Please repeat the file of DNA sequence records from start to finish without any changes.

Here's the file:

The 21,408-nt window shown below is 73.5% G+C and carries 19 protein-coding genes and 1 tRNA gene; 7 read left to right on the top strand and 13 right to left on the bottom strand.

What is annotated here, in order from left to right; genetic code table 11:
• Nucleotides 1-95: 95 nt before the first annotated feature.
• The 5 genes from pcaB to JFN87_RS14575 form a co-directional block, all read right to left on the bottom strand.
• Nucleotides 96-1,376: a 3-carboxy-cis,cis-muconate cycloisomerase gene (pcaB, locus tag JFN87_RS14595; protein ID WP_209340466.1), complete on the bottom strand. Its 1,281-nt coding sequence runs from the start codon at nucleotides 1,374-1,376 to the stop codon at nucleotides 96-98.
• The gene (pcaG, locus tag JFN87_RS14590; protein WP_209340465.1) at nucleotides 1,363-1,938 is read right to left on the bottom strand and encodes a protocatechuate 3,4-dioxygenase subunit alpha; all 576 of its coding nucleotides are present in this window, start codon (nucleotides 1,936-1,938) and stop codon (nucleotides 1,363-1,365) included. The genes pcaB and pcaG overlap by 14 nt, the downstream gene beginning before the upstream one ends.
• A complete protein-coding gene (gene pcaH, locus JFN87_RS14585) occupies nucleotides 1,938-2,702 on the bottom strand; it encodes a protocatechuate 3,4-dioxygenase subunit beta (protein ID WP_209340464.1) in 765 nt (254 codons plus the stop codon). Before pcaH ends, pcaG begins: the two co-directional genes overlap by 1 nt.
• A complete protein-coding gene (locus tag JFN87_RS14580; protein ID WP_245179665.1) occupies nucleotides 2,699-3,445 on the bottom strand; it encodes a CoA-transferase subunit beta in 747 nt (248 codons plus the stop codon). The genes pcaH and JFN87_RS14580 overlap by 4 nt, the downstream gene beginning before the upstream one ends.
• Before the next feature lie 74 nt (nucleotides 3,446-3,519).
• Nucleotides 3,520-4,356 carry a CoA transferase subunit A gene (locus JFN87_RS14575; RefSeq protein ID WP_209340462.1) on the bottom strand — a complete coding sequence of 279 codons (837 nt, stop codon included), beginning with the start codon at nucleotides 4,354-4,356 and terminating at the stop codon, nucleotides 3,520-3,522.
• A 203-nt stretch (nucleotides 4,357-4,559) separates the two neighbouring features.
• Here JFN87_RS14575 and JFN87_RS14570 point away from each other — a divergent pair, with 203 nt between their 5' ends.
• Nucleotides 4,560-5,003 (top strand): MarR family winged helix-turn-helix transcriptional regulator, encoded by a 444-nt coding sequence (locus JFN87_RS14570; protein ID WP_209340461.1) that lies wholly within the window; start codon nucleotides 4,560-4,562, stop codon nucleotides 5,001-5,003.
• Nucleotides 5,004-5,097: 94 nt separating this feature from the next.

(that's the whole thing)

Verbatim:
The 21,408-nt window shown below is 73.5% G+C and carries 19 protein-coding genes and 1 tRNA gene; 7 read left to right on the top strand and 13 right to left on the bottom strand.

What is annotated here, in order from left to right; genetic code table 11:
• Nucleotides 1-95: 95 nt before the first annotated feature.
• The 5 genes from pcaB to JFN87_RS14575 form a co-directional block, all read right to left on the bottom strand.
• Nucleotides 96-1,376: a 3-carboxy-cis,cis-muconate cycloisomerase gene (pcaB, locus tag JFN87_RS14595; protein ID WP_209340466.1), complete on the bottom strand. Its 1,281-nt coding sequence runs from the start codon at nucleotides 1,374-1,376 to the stop codon at nucleotides 96-98.
• The gene (pcaG, locus tag JFN87_RS14590; protein WP_209340465.1) at nucleotides 1,363-1,938 is read right to left on the bottom strand and encodes a protocatechuate 3,4-dioxygenase subunit alpha; all 576 of its coding nucleotides are present in this window, start codon (nucleotides 1,936-1,938) and stop codon (nucleotides 1,363-1,365) included. The genes pcaB and pcaG overlap by 14 nt, the downstream gene beginning before the upstream one ends.
• A complete protein-coding gene (gene pcaH, locus JFN87_RS14585) occupies nucleotides 1,938-2,702 on the bottom strand; it encodes a protocatechuate 3,4-dioxygenase subunit beta (protein ID WP_209340464.1) in 765 nt (254 codons plus the stop codon). Before pcaH ends, pcaG begins: the two co-directional genes overlap by 1 nt.
• A complete protein-coding gene (locus tag JFN87_RS14580; protein ID WP_245179665.1) occupies nucleotides 2,699-3,445 on the bottom strand; it encodes a CoA-transferase subunit beta in 747 nt (248 codons plus the stop codon). The genes pcaH and JFN87_RS14580 overlap by 4 nt, the downstream gene beginning before the upstream one ends.
• Before the next feature lie 74 nt (nucleotides 3,446-3,519).
• Nucleotides 3,520-4,356 carry a CoA transferase subunit A gene (locus JFN87_RS14575; RefSeq protein ID WP_209340462.1) on the bottom strand — a complete coding sequence of 279 codons (837 nt, stop codon included), beginning with the start codon at nucleotides 4,354-4,356 and terminating at the stop codon, nucleotides 3,520-3,522.
• A 203-nt stretch (nucleotides 4,357-4,559) separates the two neighbouring features.
• Here JFN87_RS14575 and JFN87_RS14570 point away from each other — a divergent pair, with 203 nt between their 5' ends.
• Nucleotides 4,560-5,003 (top strand): MarR family winged helix-turn-helix transcriptional regulator, encoded by a 444-nt coding sequence (locus JFN87_RS14570; protein ID WP_209340461.1) that lies wholly within the window; start codon nucleotides 4,560-4,562, stop codon nucleotides 5,001-5,003.
• Nucleotides 5,004-5,097: 94 nt separating this feature from the next.